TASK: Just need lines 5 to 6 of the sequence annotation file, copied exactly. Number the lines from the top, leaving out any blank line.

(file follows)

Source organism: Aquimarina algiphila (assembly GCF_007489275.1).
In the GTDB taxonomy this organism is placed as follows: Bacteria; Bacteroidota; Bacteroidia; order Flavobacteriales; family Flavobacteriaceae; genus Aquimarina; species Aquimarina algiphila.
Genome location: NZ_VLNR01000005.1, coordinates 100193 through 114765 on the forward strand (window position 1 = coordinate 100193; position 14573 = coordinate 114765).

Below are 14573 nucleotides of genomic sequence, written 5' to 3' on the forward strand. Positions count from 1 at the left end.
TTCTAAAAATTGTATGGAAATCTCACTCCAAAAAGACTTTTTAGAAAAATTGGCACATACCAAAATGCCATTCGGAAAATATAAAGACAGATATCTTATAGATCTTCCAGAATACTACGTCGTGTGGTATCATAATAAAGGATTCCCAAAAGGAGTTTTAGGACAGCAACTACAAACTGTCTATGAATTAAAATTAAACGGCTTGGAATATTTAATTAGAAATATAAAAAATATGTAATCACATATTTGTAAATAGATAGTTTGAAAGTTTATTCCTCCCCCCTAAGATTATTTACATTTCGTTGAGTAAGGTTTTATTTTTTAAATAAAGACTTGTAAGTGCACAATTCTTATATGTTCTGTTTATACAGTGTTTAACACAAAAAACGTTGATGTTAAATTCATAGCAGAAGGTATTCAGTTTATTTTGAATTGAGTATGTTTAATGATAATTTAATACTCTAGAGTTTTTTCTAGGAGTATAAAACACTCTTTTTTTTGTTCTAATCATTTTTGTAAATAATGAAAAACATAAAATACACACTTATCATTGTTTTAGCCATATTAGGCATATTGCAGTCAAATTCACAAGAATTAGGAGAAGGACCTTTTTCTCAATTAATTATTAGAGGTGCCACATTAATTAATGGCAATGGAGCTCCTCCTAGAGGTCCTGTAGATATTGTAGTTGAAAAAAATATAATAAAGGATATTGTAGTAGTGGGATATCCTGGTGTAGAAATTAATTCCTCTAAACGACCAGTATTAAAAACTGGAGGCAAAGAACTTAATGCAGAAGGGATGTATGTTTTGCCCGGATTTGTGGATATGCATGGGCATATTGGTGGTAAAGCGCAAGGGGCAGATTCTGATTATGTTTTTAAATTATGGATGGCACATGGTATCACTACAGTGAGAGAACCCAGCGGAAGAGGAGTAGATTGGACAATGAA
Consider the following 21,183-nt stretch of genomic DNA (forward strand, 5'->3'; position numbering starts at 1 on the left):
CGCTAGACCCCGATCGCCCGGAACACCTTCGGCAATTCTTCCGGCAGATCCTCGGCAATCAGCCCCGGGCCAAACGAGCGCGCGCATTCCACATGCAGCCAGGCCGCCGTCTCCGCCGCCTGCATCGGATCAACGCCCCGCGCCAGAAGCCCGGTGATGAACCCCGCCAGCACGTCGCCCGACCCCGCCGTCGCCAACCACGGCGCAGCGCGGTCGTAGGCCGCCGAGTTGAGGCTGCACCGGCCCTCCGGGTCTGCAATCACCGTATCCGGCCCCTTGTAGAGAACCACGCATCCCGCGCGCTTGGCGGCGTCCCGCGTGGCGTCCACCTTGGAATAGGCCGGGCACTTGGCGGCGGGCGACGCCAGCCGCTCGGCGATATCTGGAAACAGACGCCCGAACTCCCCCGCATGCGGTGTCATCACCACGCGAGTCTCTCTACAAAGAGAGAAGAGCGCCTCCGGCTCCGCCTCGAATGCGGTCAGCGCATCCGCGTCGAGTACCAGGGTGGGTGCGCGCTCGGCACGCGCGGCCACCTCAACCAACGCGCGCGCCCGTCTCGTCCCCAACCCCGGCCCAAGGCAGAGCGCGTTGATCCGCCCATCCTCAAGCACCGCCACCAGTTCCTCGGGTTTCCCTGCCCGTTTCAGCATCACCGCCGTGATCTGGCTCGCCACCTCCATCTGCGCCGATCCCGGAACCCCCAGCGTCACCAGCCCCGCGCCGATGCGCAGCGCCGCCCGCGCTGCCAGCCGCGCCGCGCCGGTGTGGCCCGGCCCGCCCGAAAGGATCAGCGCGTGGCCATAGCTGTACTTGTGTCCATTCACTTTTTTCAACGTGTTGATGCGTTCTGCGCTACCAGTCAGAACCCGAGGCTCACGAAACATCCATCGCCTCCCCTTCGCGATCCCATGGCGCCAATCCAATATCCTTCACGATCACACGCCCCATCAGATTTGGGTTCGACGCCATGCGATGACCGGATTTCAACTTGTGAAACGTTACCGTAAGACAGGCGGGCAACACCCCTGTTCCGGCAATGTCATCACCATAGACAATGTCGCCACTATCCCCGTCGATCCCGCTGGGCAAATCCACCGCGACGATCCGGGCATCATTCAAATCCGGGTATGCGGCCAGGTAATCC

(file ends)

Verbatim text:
TTCTAAAAATTGTATGGAAATCTCACTCCAAAAAGACTTTTTAGAAAAATTGGCACATACCAAAATGCCATTCGGAAAATATAAAGACAGATATCTTATAGATCTTCCAGAATACTACGTCGTGTGGTATCATAATAAAGGATTCCCAAAAGGAGTTTTAGGACAGCAACTACAAACTGTCTATGAATTAAAATTAAACGGCTTGGAATATTTAATTAGAAATATAAAAAATATGTAATCACATATTTGTAAATAGATAGTTTGAAAGTTTATTCCTCCCCCCTAAGATTATTTACATTTCGTTGAGTAAGGTTTTATTTTTTAAATAAAGACTTGTAAGTGCACAATTCTTATATGTTCTGTTTATACAGTGTTTAACACAAAAAACGTTGATGTTAAATTCATAGCAGAAGGTATTCAGTTTATTTTGAATTGAGTATGTTTAATGATAATTTAATACTCTAGAGTTTTTTCTAGGAGTATAAAACACTCTTTTTTTTGTTCTAATCATTTTTGTAAATAATGAAAAACATAAAATACACACTTATCATTGTTTTAGCCATATTAGGCATATTGCAGTCAAATTCACAAGAATTAGGAGAAGGACCTTTTTCTCAATTAATTATTAGAGGTGCCACATTAATTAATGGCAATGGAGCTCCTCCTAGAGGTCCTGTAGATATTGTAGTTGAAAAAAATATAATAAAGGATATTGTAGTAGTGGGATATCCTGGTGTAGAAATTAATTCCTCTAAACGACCAGTATTAAAAACTGGAGGCAAAGAACTTAATGCAGAAGGGATGTATGTTTTGCCCGGATTTGTGGATATGCATGGGCATATTGGTGGTAAAGCGCAAGGGGCAGATTCTGATTATGTTTTTAAATTATGGATGGCACATGGTATCACTACAGTGAGAGAACCCAGCGGAAGAGGAGTAGATTGGACAATGAA
Consider the following 21,183-nt stretch of genomic DNA (forward strand, 5'->3'; position numbering starts at 1 on the left):